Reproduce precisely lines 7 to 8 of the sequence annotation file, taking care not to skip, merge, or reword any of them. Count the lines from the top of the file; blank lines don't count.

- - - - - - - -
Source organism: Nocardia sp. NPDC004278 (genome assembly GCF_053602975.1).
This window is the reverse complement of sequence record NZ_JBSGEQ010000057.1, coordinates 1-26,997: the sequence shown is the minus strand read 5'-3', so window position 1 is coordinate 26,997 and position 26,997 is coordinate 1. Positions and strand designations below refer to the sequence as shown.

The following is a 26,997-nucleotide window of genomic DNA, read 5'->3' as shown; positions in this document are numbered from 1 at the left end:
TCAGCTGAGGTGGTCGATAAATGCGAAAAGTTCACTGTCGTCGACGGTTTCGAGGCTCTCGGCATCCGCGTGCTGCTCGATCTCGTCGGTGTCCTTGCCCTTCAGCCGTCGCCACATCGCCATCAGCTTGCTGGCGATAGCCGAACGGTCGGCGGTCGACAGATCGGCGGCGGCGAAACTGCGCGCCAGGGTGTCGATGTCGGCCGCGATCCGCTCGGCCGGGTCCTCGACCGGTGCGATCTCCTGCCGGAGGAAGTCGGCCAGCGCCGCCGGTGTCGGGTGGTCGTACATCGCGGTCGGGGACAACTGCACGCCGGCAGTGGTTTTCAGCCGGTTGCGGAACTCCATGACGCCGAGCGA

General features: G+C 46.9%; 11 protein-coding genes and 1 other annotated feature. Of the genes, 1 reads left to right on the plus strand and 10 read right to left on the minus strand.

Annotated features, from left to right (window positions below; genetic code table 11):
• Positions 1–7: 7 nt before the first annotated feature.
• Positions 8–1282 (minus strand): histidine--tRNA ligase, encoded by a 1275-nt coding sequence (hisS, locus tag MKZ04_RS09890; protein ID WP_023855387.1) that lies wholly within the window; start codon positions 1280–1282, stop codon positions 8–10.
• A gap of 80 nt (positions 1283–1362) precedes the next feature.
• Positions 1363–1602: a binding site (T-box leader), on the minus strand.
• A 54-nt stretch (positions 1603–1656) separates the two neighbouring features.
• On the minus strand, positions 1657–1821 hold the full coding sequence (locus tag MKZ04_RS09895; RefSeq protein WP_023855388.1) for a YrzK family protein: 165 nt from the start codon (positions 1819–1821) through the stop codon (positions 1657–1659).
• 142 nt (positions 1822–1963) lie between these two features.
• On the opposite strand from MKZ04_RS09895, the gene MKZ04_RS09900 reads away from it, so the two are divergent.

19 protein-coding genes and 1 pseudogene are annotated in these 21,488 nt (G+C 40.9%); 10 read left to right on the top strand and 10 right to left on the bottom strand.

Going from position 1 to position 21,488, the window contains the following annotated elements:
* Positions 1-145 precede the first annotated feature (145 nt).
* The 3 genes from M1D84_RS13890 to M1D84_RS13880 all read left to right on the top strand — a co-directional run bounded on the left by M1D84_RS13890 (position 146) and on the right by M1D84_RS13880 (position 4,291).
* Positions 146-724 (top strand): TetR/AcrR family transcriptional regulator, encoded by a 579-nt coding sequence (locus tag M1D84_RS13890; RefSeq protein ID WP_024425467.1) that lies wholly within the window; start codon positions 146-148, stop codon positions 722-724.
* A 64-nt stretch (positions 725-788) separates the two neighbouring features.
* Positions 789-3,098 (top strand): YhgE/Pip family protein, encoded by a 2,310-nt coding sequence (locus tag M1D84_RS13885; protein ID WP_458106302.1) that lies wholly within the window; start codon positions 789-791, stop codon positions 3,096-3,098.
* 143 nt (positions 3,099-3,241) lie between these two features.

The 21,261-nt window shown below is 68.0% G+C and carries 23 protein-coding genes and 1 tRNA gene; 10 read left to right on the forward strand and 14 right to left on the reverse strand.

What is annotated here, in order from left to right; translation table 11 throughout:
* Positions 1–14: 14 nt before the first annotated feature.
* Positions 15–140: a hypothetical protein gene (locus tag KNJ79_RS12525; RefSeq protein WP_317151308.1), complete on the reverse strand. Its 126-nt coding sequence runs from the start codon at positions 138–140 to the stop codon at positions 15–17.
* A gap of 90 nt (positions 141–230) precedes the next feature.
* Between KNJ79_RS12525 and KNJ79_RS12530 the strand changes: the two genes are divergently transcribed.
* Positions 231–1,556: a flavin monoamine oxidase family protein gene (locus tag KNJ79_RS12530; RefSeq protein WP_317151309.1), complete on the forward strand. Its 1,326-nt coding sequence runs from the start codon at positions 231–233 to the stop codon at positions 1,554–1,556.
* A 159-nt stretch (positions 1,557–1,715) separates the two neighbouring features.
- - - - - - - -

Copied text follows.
• Positions 1–7: 7 nt before the first annotated feature.
• Positions 8–1282 (minus strand): histidine--tRNA ligase, encoded by a 1275-nt coding sequence (hisS, locus tag MKZ04_RS09890; protein ID WP_023855387.1) that lies wholly within the window; start codon positions 1280–1282, stop codon positions 8–10.